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Comparing Bayesian Posterior Passing with Meta-analysis

Authors:

Abstract

Brand, von der Post, Ounsley, and Morgan (2019) introduced Bayesian posterior passing as an alternative to traditional meta-analyses. In this commentary I relate their procedure to traditional meta-analysis, showing that posterior passing is equivalent to fixed effects meta-analysis. To overcome the limitations of simple posterior passing, I introduce improved posterior passing methods to account for heterogeneity and publication bias. Additionally, practical limitations of posterior passing and the role that it can play in future research are discussed.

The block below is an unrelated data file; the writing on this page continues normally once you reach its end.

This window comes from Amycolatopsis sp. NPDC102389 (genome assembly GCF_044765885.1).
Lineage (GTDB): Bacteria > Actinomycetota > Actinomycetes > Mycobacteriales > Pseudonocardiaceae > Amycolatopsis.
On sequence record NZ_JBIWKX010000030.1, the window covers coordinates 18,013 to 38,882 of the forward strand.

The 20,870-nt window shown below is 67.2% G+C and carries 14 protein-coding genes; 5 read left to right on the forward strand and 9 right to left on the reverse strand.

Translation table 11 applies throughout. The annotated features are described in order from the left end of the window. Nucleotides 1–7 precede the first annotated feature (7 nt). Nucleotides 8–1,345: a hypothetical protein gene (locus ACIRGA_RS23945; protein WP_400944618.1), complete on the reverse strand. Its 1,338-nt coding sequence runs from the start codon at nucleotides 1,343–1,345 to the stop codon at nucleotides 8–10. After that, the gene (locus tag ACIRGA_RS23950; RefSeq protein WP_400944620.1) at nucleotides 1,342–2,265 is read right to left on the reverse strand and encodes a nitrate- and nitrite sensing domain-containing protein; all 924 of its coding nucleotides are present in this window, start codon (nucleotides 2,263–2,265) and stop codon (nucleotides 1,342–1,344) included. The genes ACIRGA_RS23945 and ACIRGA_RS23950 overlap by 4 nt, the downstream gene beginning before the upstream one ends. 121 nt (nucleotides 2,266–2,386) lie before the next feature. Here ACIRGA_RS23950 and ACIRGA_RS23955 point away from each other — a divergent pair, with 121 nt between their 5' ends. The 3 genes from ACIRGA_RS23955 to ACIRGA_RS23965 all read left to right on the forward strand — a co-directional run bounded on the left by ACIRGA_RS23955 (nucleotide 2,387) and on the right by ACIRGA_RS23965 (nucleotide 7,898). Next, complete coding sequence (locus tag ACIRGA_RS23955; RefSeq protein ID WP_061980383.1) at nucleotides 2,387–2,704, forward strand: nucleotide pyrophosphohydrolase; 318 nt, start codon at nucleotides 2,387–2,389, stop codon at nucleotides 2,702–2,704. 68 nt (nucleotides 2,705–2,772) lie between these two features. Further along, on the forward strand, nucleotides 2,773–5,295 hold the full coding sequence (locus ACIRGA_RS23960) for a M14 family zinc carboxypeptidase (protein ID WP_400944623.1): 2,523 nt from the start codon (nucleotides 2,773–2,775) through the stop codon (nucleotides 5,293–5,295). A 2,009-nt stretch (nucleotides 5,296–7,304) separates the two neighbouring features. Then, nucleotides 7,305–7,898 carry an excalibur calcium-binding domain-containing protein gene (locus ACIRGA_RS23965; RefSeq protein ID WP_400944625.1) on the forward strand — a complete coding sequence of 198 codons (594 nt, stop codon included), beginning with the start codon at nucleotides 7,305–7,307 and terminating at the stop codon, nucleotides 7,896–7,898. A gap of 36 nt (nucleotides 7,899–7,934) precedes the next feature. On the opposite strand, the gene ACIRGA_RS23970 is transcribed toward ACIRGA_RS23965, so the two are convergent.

Meta-Psychology, 2021, vol 5, MP.2020.2539
https://doi.org/10.15626/MP.2020.2539
Article type: Commentary
Published under the CC-BY4.0 license
Open data: Not applicable
Open materials: Not applicable
Open and reproducible analysis: Not applicable
Open reviews and editorial process: Yes
Preregistration: No
Edited by: Rickard Carlsson
Reviewed by: Brand, C.O., Martin, S.R.
Analysis reproduced by: Not applicable
All supplementary files can be accessed at OSF:
https://doi.org/10.17605/OSF.IO/JGXK7
Comparing Bayesian Posterior Passing with
Meta-analysis
Joshua Pritsker
Purdue University
Abstract
Brand, von der Post, Ounsley, and Morgan (2019) introduced Bayesian posterior passing as an alternative to tra-
ditional meta-analyses. In this commentary I relate their procedure to traditional meta-analysis, showing that pos-